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Antigay Christian
leader admits to molesting young girls

Antigay Christian
leader admits to molesting young girls

The longtime leader of the Oregon Christian Coalition and staunch opponent of gay rights in the state admits in a newly released police report that he sexually touched three underage girls years ago, despite denials of such behavior to a newspaper.

Lou Beres denied sexual molestation allegations when The Oregonian first reported them last October. But a Gresham Police Department report released as part of a lawsuit said Beres "readily admitted sexually touching" one girl when she was 13 or 14 years old. He also acknowledged sexually touching a 16- or 17-year-old friend of his daughter in 1976 or 1977.

Last fall Gresham police investigated allegations that Beres had molested underage family members. But Multnomah County district attorney Michael Shrunk said the statute of limitations would prohibit any charges because the allegations occurred so long ago. In March, Beres, 70, was sued in Multnomah County circuit court for $2.1 million by a relative who said he molested her repeatedly between 1963 and 1966.

The Oregonian said Beres did not return a phone call Tuesday. His attorney, John Kaempf, told the newspaper the statements attributed to Beres by the police were not accurate. Beres told police that he had received counseling through his church and admitted his mistakes years ago, according to the Gresham police report.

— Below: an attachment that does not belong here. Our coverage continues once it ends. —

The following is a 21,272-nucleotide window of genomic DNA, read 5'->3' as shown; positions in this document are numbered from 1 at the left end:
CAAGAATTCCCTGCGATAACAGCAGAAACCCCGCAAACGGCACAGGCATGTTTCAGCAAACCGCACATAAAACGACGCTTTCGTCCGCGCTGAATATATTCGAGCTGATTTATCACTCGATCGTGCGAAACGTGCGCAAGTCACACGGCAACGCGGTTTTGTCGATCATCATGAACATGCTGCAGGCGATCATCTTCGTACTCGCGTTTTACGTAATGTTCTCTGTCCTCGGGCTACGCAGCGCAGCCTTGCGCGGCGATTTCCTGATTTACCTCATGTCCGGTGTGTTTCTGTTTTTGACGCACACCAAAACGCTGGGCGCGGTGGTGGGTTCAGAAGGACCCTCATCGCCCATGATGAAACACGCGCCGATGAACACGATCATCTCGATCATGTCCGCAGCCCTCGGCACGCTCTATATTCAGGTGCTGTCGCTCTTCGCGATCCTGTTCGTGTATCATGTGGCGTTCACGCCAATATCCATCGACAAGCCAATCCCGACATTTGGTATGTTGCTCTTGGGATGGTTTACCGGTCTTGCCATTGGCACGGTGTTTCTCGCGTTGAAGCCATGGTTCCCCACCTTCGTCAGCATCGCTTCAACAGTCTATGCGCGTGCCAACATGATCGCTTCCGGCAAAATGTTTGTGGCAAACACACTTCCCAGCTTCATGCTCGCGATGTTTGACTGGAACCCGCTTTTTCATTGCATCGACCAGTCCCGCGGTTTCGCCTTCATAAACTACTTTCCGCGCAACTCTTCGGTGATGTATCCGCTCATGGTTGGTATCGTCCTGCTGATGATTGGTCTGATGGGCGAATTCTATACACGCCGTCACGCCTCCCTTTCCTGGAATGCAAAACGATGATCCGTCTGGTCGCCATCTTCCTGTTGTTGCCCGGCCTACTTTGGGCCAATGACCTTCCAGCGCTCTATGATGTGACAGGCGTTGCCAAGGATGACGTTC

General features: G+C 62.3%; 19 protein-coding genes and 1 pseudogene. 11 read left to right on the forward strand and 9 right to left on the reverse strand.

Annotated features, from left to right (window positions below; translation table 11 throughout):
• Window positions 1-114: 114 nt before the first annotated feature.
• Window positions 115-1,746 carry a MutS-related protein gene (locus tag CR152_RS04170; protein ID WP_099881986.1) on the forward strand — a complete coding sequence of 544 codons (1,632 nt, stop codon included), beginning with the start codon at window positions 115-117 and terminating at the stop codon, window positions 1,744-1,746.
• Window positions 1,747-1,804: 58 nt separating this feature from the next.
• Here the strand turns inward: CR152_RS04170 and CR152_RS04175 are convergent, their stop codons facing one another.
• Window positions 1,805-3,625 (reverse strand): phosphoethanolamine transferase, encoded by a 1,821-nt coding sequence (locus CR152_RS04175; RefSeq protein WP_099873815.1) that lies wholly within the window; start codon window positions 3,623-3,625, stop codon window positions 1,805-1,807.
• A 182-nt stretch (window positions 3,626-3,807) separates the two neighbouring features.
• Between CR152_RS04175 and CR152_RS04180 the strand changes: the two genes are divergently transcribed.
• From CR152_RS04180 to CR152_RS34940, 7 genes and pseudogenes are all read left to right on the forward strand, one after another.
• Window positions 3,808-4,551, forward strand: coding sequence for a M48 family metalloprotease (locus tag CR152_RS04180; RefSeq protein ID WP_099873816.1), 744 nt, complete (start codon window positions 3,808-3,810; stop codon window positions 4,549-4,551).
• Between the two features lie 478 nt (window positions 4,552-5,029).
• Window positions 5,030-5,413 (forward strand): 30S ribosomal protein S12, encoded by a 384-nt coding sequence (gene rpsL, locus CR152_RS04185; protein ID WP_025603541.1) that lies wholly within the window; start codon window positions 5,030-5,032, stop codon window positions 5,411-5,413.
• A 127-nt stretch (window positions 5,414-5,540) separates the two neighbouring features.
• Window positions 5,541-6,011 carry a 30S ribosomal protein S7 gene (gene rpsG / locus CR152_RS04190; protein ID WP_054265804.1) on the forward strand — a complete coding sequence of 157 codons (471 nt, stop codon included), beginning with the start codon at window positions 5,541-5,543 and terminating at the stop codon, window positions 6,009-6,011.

However, other relatives expressed concern to police that the abuse continued for several years through more than one generation of the family, according to the report. In a telephone call with an investigator, Beres "made admissions to three separate victims at three different times," the police report said. "All involved underage females. The offenses ranged from kissing to touching the breast of an underage girl.

Beres identified the victims as his sister-in-law and two friends of his daughters, said one of the investigators, according to Det. Lee Gosson of the Multnomah County Sheriff's Department. "It should be noted that Mr. Beres said his activities with the girls were in a playful fashion," Gosson said. "I told him that the acts were sexual, and he agreed."

Kaempf said that in addition to disputing the statements in the police report, Beres also denied the allegations in the lawsuit. A hearing is scheduled next month on a motion by Kaempf to dismiss the lawsuit.

Last fall Beres said he would withdraw from public life while he fought the allegations. However, as late as last week, records show that he signed a $50 check on the Oregon Christian Coalition checking account to renew the group's business registration with the state. When asked about Beres's relationship with the Oregon Christian Coalition, Kaempf said Beres would ask the coalition to "file the necessary paperwork with the state to formalize Mr. Beres's resignation as its chairman."

Michele Combs, spokeswoman for the national office of the Christian Coalition, told The Oregonian that she would check on Beres's status with the group but failed to provide an answer Tuesday and could not be reached by subsequent phone calls.

The Oregon Christian Coalition shut its office last year and does not appear to have any paid staff. Tim Nashif of the antigay Oregon Family Council, another conservative Christian group, said the coalition is "not doing anything" in the state as far as he can see. Nashif noted that Beres, once active in Republican politics, got almost no support when he tried to win a seat on the Republican National Committee. (AP)

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